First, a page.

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Financial inclusion – simple products and education

November 2021

In my previous article, I asked the question “why don’t smaller savers invest?” I suggested that the answer could be found in the barriers created by complex products combined with high minimum monthly payments and opening balances. They’re not designed for smaller savers.

So, why can’t the financial services industry be more inclusive by providing simpler products, with transparent charges that support those with lower affordability? Possibly because they’re not as profitable for shareholders. A research paper from December 2003 suggests that, at an early stage in the Government’s discussions with potential child trust fund providers, one of the concerns was the cost of operating these accounts versus the likely profit. In simple terms they weren’t seen as having big enough economies of scale to make them profitable.  

It’s an underserved customer space, but one in which I hope we will see growth that will benefit many more people. I believe that the key to financial inclusion is education; for example by helping young people to feel confident in understanding what investment is all about. In my earlier article I pointed to some research that suggested that although 84% of teens thought it was important to save money, only 36% felt confident in investing. 55% said they didn’t understand what stocks and shares are.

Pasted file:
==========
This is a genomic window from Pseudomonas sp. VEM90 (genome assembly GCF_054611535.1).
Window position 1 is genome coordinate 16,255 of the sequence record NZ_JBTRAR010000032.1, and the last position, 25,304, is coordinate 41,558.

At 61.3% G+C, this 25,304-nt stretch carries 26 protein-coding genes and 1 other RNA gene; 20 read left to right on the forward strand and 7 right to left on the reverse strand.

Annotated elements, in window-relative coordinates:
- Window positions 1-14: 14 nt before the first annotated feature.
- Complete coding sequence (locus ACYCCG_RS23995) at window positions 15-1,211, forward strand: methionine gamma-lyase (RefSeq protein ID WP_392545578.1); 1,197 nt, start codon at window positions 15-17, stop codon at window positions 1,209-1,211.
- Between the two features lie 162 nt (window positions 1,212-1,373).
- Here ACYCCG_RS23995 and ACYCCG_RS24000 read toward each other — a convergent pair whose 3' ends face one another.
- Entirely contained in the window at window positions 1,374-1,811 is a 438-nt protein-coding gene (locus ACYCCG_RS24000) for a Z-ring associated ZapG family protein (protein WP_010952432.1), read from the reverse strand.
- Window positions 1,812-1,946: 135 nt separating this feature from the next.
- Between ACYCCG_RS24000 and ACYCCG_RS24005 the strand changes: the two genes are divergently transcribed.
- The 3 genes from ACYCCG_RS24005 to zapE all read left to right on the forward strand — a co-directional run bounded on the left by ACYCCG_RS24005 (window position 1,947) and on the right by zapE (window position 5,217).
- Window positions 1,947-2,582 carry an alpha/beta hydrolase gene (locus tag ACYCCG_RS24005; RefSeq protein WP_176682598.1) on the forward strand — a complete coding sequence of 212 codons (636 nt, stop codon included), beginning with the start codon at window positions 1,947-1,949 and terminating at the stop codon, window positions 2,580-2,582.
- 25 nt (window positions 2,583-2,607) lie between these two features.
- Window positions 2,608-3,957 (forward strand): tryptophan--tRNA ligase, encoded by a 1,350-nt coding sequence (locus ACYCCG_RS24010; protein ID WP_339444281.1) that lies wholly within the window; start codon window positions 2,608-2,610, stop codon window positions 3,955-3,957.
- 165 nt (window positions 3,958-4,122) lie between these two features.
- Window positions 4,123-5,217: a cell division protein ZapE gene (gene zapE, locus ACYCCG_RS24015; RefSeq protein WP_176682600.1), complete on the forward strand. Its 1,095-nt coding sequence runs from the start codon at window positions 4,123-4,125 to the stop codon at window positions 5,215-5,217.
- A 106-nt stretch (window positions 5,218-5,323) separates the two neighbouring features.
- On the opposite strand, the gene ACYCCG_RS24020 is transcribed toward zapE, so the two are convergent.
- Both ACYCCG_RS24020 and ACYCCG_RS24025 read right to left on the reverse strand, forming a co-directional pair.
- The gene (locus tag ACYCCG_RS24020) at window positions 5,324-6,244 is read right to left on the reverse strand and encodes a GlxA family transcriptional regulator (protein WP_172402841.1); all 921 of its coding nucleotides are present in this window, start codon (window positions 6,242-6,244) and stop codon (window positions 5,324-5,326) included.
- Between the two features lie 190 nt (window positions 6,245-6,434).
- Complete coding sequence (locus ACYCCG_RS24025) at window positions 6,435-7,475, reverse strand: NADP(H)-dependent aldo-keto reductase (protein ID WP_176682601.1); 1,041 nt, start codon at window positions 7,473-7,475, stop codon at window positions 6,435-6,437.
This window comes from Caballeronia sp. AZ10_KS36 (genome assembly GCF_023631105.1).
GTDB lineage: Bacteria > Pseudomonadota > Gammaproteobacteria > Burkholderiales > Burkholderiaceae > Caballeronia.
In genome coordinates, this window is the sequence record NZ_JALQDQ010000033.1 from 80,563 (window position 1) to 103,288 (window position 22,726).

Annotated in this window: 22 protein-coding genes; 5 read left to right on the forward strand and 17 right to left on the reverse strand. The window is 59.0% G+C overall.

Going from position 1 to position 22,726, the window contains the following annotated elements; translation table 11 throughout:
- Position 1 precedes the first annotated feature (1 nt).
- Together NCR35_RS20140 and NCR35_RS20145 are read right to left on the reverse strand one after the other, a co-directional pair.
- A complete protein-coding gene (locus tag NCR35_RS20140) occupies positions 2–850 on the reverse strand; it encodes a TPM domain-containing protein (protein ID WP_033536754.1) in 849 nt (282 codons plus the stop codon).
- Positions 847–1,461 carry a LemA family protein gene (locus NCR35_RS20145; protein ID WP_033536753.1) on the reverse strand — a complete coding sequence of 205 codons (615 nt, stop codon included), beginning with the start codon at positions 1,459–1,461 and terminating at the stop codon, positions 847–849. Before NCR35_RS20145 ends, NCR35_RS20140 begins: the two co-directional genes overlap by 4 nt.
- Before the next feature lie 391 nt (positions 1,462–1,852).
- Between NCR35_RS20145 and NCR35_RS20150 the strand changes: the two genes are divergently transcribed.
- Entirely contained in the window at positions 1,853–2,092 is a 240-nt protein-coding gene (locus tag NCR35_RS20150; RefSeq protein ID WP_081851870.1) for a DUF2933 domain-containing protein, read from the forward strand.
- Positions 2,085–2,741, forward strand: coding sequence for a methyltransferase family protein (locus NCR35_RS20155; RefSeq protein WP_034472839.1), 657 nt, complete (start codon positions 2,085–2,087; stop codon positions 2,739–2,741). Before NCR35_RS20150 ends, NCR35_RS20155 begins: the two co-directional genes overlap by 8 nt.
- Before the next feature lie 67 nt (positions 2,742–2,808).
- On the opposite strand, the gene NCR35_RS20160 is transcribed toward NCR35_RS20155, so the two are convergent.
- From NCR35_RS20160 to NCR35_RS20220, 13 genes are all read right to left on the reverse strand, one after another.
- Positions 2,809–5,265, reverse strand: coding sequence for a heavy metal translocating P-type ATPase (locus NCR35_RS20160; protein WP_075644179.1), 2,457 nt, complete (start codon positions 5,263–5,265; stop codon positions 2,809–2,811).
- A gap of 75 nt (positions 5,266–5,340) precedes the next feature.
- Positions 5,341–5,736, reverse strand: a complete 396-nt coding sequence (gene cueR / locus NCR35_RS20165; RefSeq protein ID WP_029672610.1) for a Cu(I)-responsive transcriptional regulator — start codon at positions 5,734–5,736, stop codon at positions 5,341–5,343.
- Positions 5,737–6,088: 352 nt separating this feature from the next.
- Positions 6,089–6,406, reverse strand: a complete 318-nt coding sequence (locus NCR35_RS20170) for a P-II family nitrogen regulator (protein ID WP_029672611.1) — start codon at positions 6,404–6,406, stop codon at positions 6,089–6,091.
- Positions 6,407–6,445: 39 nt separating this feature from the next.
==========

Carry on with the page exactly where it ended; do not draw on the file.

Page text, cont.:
Or maybe it’s the support that mutuals like OneFamily give to charities such as the Elderly Accommodation Counsel that helps older people to make informed choices about meeting the costs of their housing and care needs.  Our plan is to reach out to many more people to offer our help, supporting them as they increase their financial confidence.

It’s an area that OneFamily will be focusing on more closely over the coming years as we shift the concept of mutuality forward. It’s a dynamic step-change, but it’s an exciting future for our members

This is why supporting the less well off with their financial needs has traditionally been the terrain of the mutual sector, because our profits are reinvested back into our business to support others. We’ve historically provided products that support investment by our use of pooling. In other words, we all help each other. It’s a simple concept really and is right at the heart of what it is to be a mutual.

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Teddy is a strong supporter of diversity, inclusion and equality. A passionate believer in social mobility and financial inclusion; he is using his position as CEO of OneFamily to help the young, the disadvantaged and the marginalised to reach beyond their expectations. His view is that everyone in society should have the same opportunities to access financial products – regardless of their wealth.

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